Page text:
Catching a flight can be a stressful experience at the best of times. But due to major staff shortages and a surging demand for travel after Covid restrictions were eased, flying is even more difficult. 

Travellers in Germany are also seeing disruption, including delays and cancelled flights or having to queue for a long time to check-in or go through security. 

READ ALSO: How air passengers across Europe face a summer of flight chaos 

Kuwano, originally from Japan and now living in Berlin, said he uses the BER airport to travel abroad three or four times a month for business. He said the situation has been chaotic lately.

When he flew to Paris on June 1st, he said there were long waits at the check-in and bag drop-off counters – and it got progressively worse.

“As I made my way to the security gate, I despaired,” the 34-year-old told The Local. “There was a queue from near the gate where the tickets were checked. It reminded me of Disneyland in Japan. But there was no elation, as if I was about to go on a dreamy ride to meet the characters.”

Kuwano said seven people asked to go in front of him in the security line because they were afraid they would miss their flight. 

“There was also a long queue at the counter when I went through the security gate to buy water,” he said. “I gave up, went to the toilet and checked the time, only to find that we had five minutes until departure. There were so many people rushing to the plane on the final call that the departure was eventually delayed by 20 minutes.”

Kuwana said he would take the train in future when possible instead of flying.

‘Airlines need to cancel flights early’

In a survey for the Local, most people said they were concerned about travelling by air this summer because of the issues.

READ ALSO: How your travel plans to Germany could change this summer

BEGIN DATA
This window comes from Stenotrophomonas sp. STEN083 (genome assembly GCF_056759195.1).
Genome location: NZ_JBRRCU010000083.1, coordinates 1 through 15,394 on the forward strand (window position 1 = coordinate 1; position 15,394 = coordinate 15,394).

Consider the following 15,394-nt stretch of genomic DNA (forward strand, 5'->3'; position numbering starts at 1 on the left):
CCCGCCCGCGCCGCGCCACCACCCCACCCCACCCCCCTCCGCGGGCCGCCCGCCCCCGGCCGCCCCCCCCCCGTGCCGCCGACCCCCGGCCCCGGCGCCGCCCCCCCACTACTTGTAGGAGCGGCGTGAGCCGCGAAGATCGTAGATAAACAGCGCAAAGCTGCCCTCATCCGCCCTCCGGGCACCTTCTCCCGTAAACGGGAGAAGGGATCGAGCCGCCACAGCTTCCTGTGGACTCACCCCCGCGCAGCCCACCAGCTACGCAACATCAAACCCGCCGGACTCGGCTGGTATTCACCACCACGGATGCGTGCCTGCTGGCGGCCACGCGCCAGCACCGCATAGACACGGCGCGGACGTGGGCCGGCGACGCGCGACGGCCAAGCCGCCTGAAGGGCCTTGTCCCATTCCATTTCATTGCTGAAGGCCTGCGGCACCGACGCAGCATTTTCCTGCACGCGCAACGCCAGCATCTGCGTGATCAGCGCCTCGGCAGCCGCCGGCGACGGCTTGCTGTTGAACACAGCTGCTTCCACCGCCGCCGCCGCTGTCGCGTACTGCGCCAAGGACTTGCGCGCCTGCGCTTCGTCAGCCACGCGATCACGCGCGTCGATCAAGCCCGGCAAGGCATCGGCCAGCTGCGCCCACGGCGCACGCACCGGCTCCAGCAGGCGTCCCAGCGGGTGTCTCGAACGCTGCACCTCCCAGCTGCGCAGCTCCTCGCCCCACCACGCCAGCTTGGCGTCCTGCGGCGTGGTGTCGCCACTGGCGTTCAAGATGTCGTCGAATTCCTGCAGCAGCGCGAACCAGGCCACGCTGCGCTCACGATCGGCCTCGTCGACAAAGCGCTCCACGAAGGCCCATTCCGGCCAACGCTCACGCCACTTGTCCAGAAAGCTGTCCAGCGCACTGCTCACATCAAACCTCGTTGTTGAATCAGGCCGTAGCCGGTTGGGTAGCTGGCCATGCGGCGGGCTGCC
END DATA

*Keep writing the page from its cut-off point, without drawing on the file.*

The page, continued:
Kristoffer, 42, said Berlin’s airport “needs to manage and prompt people better at security”.

A sign for security at Hamburg airport.

A sign for security checks at Hamburg airport. Photo: picture alliance/dpa | Marcus Brandt

“A lot of time is wasted not knowing what to expect when going through security control. Airlines needs to cancel flights early rather than late to minimise disruption.”

Smruthi Panyam, 43, flew with Lufthansa from Frankfurt. He said: “Sorry to say but the lines at the airport check-in are so long even for business class, I recommend reaching the airport at least three hours prior to your flight.”

Chris, 40, who has flown at various German airports recently, said: “Leave lots of time, be prepared for last-minute changes and do your research with flight trackers etc. if possible.”

Bego, 43, flew from Hamburg and said security control was “chaos”. He advised people to arrive 2.5 hours early to the airport. 

Another respondent, Russ, 58, who lives in Mainz said he has flown from Frankfurt and Munich airports recently. He said both were “very crowded” with long lines to check in luggage and go through security.